To support you through the bleeding process we have gathered an array of resources from the various brake manufacturers.

Here you can find manufacturers' own bleeding instructions, videos of the various bleeding procedures and our brake bleed FAQ all in one place, right here on our site.

Manufacturers Own Bleeding Instructions

Manufacturer Models Targetted File Size Download
Avid ALL Avid Brakes 2,022kb Adobe PDF File Download
Clarks S2, SX 5,991kb Adobe PDF File Download
Formula R1, RX, Mega, The One 303kb Adobe PDF File Download
Hayes HFX-9, HFX Mag 648kb Adobe PDF File Download
Hayes Prime 421kb Adobe PDF File Download
Hayes So1e 788kb Adobe PDF File Download
Hayes Stroker range 280kb Adobe PDF File Download
Magura Julie 2008, older Magura disc brakes 119kb Adobe PDF File Download
Magura Marta 2010 & Newer Magura disc brakes 568kb Adobe PDF File Download
RockShox Reverb/Xloc 330kb Adobe PDF File Download
Shimano All Shimano Brakes 202kb Adobe PDF File Download
Note: You will need Adobe Reader to view the above files

Brake Bleed Videos

Manufacturer Models Targetted View
Avid All Avid Brakes (Formula brakes identical procedure) View Video
Hayes Stroker range View Video
Hayes Prime View Video
Magura Newer Magura disc brakes with EBT View Video
RockShox Reverb/Xloc View Video
Shimano All Shimano disc brakes View Video
Note: You will need a You Tube or Adobe Flash Player installed to view the above videos

Epic Brake Bleed FAQ

Why do we need to bleed our brakes?

Unless you are lucky enough to be able to change your brakes or your bike frequently, it is likely that one day you will find it necessary to bleed your brakes. Over time, brakes filled with DOT brake fluid especially will lose performance and will need to be bled in order to regain their performance.

There are various reasons why you may have to bleed your brakes: the brake system's seals have been breached (e.g. following a crash), this will allow air into the system. Shortening the brakes hydraulic hose will also mean breaching this seal, and in turn drainage of the entire system. Also DOT brake fluid will absorb moisture from the environment over time thus reducing the brake's performance.

How does air and moisture intake reduce the braking performance?

Air is a gas, gases are compressible whereas fluids are pretty much incompressible; as you pull the brake lever in a system that is air-free, all of that force should be sent to the brake calliper which activates the brake pads. If there is air within the brake system some of the pressure you exert at the lever will be wasted as the air is compressed; under such circumstances your brake lever can feel 'spongy'.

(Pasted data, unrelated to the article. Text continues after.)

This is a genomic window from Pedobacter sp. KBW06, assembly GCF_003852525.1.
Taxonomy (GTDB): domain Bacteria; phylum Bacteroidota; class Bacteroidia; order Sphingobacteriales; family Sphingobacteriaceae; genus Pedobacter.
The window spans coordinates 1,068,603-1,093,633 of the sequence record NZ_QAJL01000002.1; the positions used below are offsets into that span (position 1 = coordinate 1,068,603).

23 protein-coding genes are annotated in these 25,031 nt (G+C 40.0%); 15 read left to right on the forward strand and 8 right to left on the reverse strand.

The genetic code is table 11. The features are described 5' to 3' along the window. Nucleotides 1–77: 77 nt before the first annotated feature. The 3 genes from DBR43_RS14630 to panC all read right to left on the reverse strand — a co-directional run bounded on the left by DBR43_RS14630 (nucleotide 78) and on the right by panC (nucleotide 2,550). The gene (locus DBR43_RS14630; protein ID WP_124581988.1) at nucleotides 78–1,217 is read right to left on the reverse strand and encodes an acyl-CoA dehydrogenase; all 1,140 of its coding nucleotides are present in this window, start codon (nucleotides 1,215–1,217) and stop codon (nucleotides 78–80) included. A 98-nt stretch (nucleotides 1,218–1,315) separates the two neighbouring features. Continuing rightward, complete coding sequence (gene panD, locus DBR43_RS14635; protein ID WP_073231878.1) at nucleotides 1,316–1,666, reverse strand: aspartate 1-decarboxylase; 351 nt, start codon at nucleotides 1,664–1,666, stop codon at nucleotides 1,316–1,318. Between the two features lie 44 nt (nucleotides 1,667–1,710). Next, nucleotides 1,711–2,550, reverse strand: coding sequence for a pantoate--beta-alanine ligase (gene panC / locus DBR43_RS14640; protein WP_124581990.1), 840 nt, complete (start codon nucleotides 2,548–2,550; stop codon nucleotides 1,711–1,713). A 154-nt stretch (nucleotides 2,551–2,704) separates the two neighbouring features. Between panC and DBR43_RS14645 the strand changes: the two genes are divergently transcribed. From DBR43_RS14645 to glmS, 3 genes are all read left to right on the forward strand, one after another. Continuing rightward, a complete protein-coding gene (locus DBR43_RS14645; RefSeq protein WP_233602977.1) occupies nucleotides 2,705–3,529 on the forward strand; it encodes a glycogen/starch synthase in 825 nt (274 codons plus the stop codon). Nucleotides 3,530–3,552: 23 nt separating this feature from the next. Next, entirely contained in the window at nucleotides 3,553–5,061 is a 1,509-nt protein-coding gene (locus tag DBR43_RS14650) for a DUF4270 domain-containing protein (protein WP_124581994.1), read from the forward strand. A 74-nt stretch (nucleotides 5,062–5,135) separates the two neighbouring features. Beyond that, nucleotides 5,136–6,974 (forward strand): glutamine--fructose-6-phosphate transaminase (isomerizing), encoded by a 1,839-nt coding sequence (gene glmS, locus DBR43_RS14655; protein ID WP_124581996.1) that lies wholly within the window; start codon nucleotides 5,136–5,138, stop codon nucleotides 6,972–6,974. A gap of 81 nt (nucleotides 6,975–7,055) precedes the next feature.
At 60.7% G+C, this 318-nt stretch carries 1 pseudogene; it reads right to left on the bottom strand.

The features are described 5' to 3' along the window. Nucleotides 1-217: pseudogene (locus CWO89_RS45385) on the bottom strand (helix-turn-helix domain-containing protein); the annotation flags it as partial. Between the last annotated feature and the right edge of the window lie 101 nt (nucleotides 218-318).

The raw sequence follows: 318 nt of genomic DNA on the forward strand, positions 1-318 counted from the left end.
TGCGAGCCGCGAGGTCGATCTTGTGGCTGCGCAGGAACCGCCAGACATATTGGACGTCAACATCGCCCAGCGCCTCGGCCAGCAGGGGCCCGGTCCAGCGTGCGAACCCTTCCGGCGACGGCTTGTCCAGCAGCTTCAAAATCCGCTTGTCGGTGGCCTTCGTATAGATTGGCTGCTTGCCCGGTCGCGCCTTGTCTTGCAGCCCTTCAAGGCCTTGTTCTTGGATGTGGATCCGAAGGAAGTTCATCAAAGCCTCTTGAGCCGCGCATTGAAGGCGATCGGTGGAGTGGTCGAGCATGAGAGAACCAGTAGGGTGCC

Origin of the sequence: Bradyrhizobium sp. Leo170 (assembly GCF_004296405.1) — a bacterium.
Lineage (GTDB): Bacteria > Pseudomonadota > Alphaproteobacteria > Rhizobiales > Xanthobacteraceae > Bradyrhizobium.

DOT brake fluid is hygroscopic, which means it absorbs water from the atmosphere at normal humidity levels over a period of time. This water contaminated brake fluid will have a lower overall boiling point than fresh DOT brake fluid. As we know brake fluid can become very hot under heavy use and can eventually 'boil'. This boiling will cause the fluid to vaporise and cause poor braking performance due to the compressible nature of vapours (gases).

What is the difference between DOT brake fluid and mineral oil?

Some brake manufacturers design their brakes to use DOT brake fluid and others to use mineral oil. As a quick reference Avid, Formula, Hayes and Hope use DOT fluid and Magura and Shimano use mineral oil. You should never use DOT brake fluid in a system designed to use mineral oil and vice versa. The two fluids are not compatible and such practice will result in corrosion of the internals of your brake set.

As mentioned earlier DOT brake fluids are hygroscopic, they absorb water from the air over time. Mineral oil, on the other hand, does not; the two liquids will repel each other and not mix, therefore any introduction of water to a mineral oil filled system will cause the water to pool and can freeze in cold temperatures causing brake failure.

Also, unlike DOT fluids, mineral oil is non-corrosive and will not harm your skin or you bikes paint finish if spilled. However DOT brake fluid has a higher boiling point than mineral oil and will therefore outperform mineral oil under extreme use.

What is the difference between DOT 3/4/5/5.1 brake fluids?

In short, DOT 3, 4 & 5.1 brake fluid is glycol-based. The main differences in these three DOT fluids are their boiling temperatures. DOT 4 has a higher boiling point than DOT 3, and DOT 5.1 has the highest boiling point of all. These fluids are compatible with one another, i.e. they can be mixed, however this is generally not advised as any remaining lower grade DOT fluid within the braking system will reduce the overall boiling point. It is therefore good practice to replace (flush out) the old fluid with new.

DOT 5 fluid (not to be confused with DOT 5.1) is a silicone based fluid and is incompatible with all other DOT fluids. DOT 5 fluid should never be used in your hydraulic mountain bike brakes. Silicone-based fluids will not mix with water and will cause pooling of any water within the system and corrosion of the internals may result.